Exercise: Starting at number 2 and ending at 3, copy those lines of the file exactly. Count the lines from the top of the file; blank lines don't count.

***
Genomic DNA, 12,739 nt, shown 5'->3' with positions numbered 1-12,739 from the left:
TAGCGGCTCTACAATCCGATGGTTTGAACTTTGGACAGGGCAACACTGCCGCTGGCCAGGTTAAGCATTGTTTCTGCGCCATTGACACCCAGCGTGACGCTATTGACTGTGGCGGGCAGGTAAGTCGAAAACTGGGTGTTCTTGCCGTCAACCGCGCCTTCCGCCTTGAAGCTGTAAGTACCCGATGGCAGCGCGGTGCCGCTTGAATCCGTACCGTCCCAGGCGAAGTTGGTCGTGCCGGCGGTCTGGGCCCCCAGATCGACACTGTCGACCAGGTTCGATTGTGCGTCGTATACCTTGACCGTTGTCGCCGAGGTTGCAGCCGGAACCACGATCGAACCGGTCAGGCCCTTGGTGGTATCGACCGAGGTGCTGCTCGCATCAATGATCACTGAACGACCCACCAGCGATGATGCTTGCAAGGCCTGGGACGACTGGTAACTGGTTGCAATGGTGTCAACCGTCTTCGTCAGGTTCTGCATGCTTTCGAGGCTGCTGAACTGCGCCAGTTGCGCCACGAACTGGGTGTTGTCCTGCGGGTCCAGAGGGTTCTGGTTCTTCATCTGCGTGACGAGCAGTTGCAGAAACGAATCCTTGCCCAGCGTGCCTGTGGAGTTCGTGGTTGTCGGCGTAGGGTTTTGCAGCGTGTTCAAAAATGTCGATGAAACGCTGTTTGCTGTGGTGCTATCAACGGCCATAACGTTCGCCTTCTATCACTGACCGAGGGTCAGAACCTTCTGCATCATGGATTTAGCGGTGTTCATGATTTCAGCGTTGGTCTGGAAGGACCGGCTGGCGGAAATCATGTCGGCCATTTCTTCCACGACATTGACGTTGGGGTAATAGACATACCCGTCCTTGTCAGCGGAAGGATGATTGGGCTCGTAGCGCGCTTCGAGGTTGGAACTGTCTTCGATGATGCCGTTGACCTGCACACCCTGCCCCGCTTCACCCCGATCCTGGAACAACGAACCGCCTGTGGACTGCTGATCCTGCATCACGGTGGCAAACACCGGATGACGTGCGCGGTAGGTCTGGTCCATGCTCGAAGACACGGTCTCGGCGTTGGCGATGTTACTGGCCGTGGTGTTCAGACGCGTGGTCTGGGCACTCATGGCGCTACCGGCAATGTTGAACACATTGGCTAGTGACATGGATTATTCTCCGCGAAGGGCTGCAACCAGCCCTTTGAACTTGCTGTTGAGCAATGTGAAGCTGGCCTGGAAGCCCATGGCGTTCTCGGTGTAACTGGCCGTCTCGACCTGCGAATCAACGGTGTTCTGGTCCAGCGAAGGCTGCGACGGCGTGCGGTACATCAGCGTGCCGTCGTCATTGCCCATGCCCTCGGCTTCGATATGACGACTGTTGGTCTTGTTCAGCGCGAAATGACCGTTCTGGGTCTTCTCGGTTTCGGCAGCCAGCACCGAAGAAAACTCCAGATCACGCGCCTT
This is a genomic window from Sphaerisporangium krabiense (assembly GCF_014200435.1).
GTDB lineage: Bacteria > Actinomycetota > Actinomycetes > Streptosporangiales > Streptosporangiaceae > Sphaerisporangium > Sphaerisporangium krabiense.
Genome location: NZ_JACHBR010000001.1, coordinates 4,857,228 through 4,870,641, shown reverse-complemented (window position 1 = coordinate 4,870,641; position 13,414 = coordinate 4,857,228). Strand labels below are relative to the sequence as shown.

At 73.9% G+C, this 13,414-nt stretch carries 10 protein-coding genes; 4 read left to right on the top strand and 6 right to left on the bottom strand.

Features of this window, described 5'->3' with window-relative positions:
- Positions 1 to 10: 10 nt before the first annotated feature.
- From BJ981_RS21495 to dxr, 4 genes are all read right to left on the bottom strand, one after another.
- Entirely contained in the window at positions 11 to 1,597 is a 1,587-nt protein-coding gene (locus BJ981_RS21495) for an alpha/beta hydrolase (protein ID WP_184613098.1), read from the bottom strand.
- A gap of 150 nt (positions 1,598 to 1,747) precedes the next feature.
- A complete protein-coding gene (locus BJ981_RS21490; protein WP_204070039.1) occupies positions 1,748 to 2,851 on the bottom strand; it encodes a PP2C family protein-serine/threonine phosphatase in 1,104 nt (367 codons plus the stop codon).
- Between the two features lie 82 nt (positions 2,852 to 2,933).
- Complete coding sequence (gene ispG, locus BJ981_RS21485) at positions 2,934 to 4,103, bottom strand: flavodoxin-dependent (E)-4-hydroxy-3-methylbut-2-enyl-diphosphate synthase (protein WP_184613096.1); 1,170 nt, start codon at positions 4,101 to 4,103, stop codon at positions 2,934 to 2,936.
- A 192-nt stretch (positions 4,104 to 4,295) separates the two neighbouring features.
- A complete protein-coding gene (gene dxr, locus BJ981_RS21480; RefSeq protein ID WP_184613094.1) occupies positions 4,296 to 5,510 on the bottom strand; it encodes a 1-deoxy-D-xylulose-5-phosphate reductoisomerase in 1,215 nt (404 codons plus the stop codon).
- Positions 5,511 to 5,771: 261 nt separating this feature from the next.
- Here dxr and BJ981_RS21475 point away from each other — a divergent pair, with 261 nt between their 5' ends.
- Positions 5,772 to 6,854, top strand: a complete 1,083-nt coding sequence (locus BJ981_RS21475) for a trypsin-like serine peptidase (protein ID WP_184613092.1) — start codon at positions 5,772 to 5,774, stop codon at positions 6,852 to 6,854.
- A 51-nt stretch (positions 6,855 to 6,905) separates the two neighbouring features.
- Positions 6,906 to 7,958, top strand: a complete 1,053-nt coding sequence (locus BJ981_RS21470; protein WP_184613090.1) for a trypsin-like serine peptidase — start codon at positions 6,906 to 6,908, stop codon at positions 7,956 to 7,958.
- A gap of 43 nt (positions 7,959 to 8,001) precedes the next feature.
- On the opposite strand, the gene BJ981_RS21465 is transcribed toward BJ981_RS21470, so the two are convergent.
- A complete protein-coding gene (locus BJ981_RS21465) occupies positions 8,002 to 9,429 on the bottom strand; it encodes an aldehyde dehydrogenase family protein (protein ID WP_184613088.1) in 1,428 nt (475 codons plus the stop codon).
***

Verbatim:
TAGCGGCTCTACAATCCGATGGTTTGAACTTTGGACAGGGCAACACTGCCGCTGGCCAGGTTAAGCATTGTTTCTGCGCCATTGACACCCAGCGTGACGCTATTGACTGTGGCGGGCAGGTAAGTCGAAAACTGGGTGTTCTTGCCGTCAACCGCGCCTTCCGCCTTGAAGCTGTAAGTACCCGATGGCAGCGCGGTGCCGCTTGAATCCGTACCGTCCCAGGCGAAGTTGGTCGTGCCGGCGGTCTGGGCCCCCAGATCGACACTGTCGACCAGGTTCGATTGTGCGTCGTATACCTTGACCGTTGTCGCCGAGGTTGCAGCCGGAACCACGATCGAACCGGTCAGGCCCTTGGTGGTATCGACCGAGGTGCTGCTCGCATCAATGATCACTGAACGACCCACCAGCGATGATGCTTGCAAGGCCTGGGACGACTGGTAACTGGTTGCAATGGTGTCAACCGTCTTCGTCAGGTTCTGCATGCTTTCGAGGCTGCTGAACTGCGCCAGTTGCGCCACGAACTGGGTGTTGTCCTGCGGGTCCAGAGGGTTCTGGTTCTTCATCTGCGTGACGAGCAGTTGCAGAAACGAATCCTTGCCCAGCGTGCCTGTGGAGTTCGTGGTTGTCGGCGTAGGGTTTTGCAGCGTGTTCAAAAATGTCGATGAAACGCTGTTTGCTGTGGTGCTATCAACGGCCATAACGTTCGCCTTCTATCACTGACCGAGGGTCAGAACCTTCTGCATCATGGATTTAGCGGTGTTCATGATTTCAGCGTTGGTCTGGAAGGACCGGCTGGCGGAAATCATGTCGGCCATTTCTTCCACGACATTGACGTTGGGGTAATAGACATACCCGTCCTTGTCAGCGGAAGGATGATTGGGCTCGTAGCGCGCTTCGAGGTTGGAACTGTCTTCGATGATGCCGTTGACCTGCACACCCTGCCCCGCTTCACCCCGATCCTGGAACAACGAACCGCCTGTGGACTGCTGATCCTGCATCACGGTGGCAAACACCGGATGACGTGCGCGGTAGGTCTGGTCCATGCTCGAAGACACGGTCTCGGCGTTGGCGATGTTACTGGCCGTGGTGTTCAGACGCGTGGTCTGGGCACTCATGGCGCTACCGGCAATGTTGAACACATTGGCTAGTGACATGGATTATTCTCCGCGAAGGGCTGCAACCAGCCCTTTGAACTTGCTGTTGAGCAATGTGAAGCTGGCCTGGAAGCCCATGGCGTTCTCGGTGTAACTGGCCGTCTCGACCTGCGAATCAACGGTGTTCTGGTCCAGCGAAGGCTGCGACGGCGTGCGGTACATCAGCGTGCCGTCGTCATTGCCCATGCCCTCGGCTTCGATATGACGACTGTTGGTCTTGTTCAGCGCGAAATGACCGTTCTGGGTCTTCTCGGTTTCGGCAGCCAGCACCGAAGAAAACTCCAGATCACGCGCCTT
This is a genomic window from Sphaerisporangium krabiense (assembly GCF_014200435.1).